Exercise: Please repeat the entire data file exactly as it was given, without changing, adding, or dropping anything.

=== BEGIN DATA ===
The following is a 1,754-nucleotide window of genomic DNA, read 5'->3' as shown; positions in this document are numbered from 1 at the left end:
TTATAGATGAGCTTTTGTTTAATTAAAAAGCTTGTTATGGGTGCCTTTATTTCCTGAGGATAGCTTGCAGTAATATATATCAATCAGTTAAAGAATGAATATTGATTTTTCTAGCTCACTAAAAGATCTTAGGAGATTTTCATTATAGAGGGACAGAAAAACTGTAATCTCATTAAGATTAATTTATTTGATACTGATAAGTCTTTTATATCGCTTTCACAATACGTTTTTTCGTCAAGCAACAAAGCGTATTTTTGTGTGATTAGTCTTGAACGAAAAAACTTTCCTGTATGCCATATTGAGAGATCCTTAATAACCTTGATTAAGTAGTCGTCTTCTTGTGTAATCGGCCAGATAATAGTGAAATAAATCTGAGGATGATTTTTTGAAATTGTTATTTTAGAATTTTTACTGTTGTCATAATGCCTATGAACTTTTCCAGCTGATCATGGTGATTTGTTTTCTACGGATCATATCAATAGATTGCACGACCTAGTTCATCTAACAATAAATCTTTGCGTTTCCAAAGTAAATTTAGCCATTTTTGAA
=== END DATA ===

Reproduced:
The following is a 1,754-nucleotide window of genomic DNA, read 5'->3' as shown; positions in this document are numbered from 1 at the left end:
TTATAGATGAGCTTTTGTTTAATTAAAAAGCTTGTTATGGGTGCCTTTATTTCCTGAGGATAGCTTGCAGTAATATATATCAATCAGTTAAAGAATGAATATTGATTTTTCTAGCTCACTAAAAGATCTTAGGAGATTTTCATTATAGAGGGACAGAAAAACTGTAATCTCATTAAGATTAATTTATTTGATACTGATAAGTCTTTTATATCGCTTTCACAATACGTTTTTTCGTCAAGCAACAAAGCGTATTTTTGTGTGATTAGTCTTGAACGAAAAAACTTTCCTGTATGCCATATTGAGAGATCCTTAATAACCTTGATTAAGTAGTCGTCTTCTTGTGTAATCGGCCAGATAATAGTGAAATAAATCTGAGGATGATTTTTTGAAATTGTTATTTTAGAATTTTTACTGTTGTCATAATGCCTATGAACTTTTCCAGCTGATCATGGTGATTTGTTTTCTACGGATCATATCAATAGATTGCACGACCTAGTTCATCTAACAATAAATCTTTGCGTTTCCAAAGTAAATTTAGCCATTTTTGAA